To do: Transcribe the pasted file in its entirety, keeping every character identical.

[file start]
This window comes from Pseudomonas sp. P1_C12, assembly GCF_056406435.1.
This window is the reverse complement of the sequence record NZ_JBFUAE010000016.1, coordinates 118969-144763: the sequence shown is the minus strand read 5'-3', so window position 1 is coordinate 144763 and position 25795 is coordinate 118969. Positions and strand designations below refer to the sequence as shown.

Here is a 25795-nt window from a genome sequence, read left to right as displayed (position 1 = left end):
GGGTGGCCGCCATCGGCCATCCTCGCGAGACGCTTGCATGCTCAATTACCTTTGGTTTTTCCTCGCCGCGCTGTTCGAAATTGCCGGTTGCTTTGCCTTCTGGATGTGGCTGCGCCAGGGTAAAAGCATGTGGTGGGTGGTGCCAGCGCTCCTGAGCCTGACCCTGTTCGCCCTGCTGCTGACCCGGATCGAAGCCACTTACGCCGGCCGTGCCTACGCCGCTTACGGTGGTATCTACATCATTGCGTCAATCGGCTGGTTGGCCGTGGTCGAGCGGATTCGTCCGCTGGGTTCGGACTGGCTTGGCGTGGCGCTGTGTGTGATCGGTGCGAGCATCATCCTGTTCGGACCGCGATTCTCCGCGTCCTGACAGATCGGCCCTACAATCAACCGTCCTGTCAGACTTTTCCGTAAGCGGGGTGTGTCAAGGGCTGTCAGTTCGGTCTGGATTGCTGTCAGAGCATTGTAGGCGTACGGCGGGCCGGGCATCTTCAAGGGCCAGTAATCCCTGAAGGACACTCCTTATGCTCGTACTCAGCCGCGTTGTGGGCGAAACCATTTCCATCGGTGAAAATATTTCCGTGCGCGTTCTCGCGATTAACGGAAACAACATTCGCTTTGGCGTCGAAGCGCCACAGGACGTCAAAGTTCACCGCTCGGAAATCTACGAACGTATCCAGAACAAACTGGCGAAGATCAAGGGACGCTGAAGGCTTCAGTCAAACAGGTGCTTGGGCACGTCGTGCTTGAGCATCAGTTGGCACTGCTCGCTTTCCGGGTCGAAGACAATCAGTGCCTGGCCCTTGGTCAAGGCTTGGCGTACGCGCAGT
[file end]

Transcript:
This window comes from Pseudomonas sp. P1_C12, assembly GCF_056406435.1.
This window is the reverse complement of the sequence record NZ_JBFUAE010000016.1, coordinates 118969-144763: the sequence shown is the minus strand read 5'-3', so window position 1 is coordinate 144763 and position 25795 is coordinate 118969. Positions and strand designations below refer to the sequence as shown.

Here is a 25795-nt window from a genome sequence, read left to right as displayed (position 1 = left end):
GGGTGGCCGCCATCGGCCATCCTCGCGAGACGCTTGCATGCTCAATTACCTTTGGTTTTTCCTCGCCGCGCTGTTCGAAATTGCCGGTTGCTTTGCCTTCTGGATGTGGCTGCGCCAGGGTAAAAGCATGTGGTGGGTGGTGCCAGCGCTCCTGAGCCTGACCCTGTTCGCCCTGCTGCTGACCCGGATCGAAGCCACTTACGCCGGCCGTGCCTACGCCGCTTACGGTGGTATCTACATCATTGCGTCAATCGGCTGGTTGGCCGTGGTCGAGCGGATTCGTCCGCTGGGTTCGGACTGGCTTGGCGTGGCGCTGTGTGTGATCGGTGCGAGCATCATCCTGTTCGGACCGCGATTCTCCGCGTCCTGACAGATCGGCCCTACAATCAACCGTCCTGTCAGACTTTTCCGTAAGCGGGGTGTGTCAAGGGCTGTCAGTTCGGTCTGGATTGCTGTCAGAGCATTGTAGGCGTACGGCGGGCCGGGCATCTTCAAGGGCCAGTAATCCCTGAAGGACACTCCTTATGCTCGTACTCAGCCGCGTTGTGGGCGAAACCATTTCCATCGGTGAAAATATTTCCGTGCGCGTTCTCGCGATTAACGGAAACAACATTCGCTTTGGCGTCGAAGCGCCACAGGACGTCAAAGTTCACCGCTCGGAAATCTACGAACGTATCCAGAACAAACTGGCGAAGATCAAGGGACGCTGAAGGCTTCAGTCAAACAGGTGCTTGGGCACGTCGTGCTTGAGCATCAGTTGGCACTGCTCGCTTTCCGGGTCGAAGACAATCAGTGCCTGGCCCTTGGTCAAGGCTTGGCGTACGCGCAGT